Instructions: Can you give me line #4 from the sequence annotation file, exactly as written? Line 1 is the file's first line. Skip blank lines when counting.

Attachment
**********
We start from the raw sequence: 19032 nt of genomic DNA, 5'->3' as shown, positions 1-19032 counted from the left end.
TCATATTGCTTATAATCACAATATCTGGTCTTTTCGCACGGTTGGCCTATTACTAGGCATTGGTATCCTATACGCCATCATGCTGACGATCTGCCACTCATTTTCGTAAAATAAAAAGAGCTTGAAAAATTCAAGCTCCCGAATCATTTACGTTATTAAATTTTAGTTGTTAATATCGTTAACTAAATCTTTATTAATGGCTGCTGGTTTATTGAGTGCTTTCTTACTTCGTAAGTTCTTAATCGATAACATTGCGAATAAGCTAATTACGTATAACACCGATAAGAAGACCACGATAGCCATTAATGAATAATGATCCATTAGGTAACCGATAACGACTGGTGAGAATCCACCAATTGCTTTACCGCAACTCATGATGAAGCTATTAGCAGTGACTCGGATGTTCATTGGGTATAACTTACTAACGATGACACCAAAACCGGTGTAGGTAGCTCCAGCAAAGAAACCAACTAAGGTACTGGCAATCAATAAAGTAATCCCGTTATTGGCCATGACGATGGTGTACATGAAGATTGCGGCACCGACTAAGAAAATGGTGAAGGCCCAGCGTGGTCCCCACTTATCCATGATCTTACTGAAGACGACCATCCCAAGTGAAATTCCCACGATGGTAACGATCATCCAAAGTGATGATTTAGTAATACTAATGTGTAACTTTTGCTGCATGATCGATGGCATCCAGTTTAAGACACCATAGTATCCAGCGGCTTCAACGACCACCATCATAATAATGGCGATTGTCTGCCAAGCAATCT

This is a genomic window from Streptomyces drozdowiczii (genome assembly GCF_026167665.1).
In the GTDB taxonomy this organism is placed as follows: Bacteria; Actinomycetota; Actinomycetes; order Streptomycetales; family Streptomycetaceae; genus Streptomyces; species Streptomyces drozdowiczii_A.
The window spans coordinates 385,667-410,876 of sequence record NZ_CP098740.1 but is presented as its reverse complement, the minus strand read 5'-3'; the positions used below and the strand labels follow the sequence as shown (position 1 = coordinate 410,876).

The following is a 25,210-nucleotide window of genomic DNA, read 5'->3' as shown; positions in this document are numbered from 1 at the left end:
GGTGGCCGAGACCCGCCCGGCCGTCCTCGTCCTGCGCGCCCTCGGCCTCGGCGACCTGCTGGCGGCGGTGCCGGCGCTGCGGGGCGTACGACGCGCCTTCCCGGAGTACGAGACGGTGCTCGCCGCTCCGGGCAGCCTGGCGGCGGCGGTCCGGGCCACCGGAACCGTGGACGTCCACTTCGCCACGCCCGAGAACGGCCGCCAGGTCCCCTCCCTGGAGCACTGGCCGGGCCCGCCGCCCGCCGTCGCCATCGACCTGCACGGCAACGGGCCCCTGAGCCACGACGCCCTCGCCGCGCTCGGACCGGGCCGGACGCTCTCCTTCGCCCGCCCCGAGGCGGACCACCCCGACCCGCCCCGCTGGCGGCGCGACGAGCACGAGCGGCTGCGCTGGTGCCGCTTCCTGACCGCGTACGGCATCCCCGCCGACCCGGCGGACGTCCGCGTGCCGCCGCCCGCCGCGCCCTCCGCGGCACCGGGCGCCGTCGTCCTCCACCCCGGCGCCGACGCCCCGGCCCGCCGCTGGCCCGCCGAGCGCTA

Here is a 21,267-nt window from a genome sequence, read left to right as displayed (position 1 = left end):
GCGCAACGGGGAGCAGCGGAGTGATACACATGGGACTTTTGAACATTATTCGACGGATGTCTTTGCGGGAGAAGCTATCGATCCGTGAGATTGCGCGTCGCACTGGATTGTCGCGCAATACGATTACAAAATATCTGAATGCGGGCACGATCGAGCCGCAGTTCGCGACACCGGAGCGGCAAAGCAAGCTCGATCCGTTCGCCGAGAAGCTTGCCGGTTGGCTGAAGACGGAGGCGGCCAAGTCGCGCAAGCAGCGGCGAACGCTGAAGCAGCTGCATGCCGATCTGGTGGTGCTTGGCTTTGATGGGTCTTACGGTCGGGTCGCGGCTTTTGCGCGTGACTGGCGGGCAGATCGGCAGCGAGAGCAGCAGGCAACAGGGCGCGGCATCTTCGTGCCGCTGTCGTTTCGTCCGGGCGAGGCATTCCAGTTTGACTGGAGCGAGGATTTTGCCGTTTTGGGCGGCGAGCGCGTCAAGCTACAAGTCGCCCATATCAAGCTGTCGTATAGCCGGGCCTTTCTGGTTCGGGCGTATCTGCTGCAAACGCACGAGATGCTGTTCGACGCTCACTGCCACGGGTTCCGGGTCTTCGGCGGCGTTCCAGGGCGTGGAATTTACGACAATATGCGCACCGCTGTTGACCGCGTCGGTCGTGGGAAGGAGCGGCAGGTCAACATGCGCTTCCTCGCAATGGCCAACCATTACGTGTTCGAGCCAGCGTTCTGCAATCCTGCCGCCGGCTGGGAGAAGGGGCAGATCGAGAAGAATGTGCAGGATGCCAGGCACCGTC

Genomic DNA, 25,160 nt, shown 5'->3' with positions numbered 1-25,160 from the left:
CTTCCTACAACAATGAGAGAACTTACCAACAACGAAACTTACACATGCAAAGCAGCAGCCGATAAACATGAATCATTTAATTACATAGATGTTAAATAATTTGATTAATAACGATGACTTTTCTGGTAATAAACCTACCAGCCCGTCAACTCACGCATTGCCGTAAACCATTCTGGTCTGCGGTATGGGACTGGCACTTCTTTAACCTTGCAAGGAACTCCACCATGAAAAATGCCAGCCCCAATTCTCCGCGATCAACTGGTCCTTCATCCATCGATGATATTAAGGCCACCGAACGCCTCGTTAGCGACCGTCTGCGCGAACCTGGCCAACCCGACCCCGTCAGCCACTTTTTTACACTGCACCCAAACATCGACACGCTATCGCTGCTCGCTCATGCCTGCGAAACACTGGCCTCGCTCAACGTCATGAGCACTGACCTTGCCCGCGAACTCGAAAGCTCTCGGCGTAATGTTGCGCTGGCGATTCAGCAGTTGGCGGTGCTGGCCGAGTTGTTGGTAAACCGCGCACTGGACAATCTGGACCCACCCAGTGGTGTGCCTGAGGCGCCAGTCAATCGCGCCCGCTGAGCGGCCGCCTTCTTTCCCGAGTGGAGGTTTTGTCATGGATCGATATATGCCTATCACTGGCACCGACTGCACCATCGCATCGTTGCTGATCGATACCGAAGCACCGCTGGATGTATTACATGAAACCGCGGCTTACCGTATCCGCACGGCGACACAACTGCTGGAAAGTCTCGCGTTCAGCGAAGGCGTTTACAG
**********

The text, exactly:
In the GTDB taxonomy this organism is placed as follows: Bacteria; Actinomycetota; Actinomycetes; order Streptomycetales; family Streptomycetaceae; genus Streptomyces; species Streptomyces drozdowiczii_A.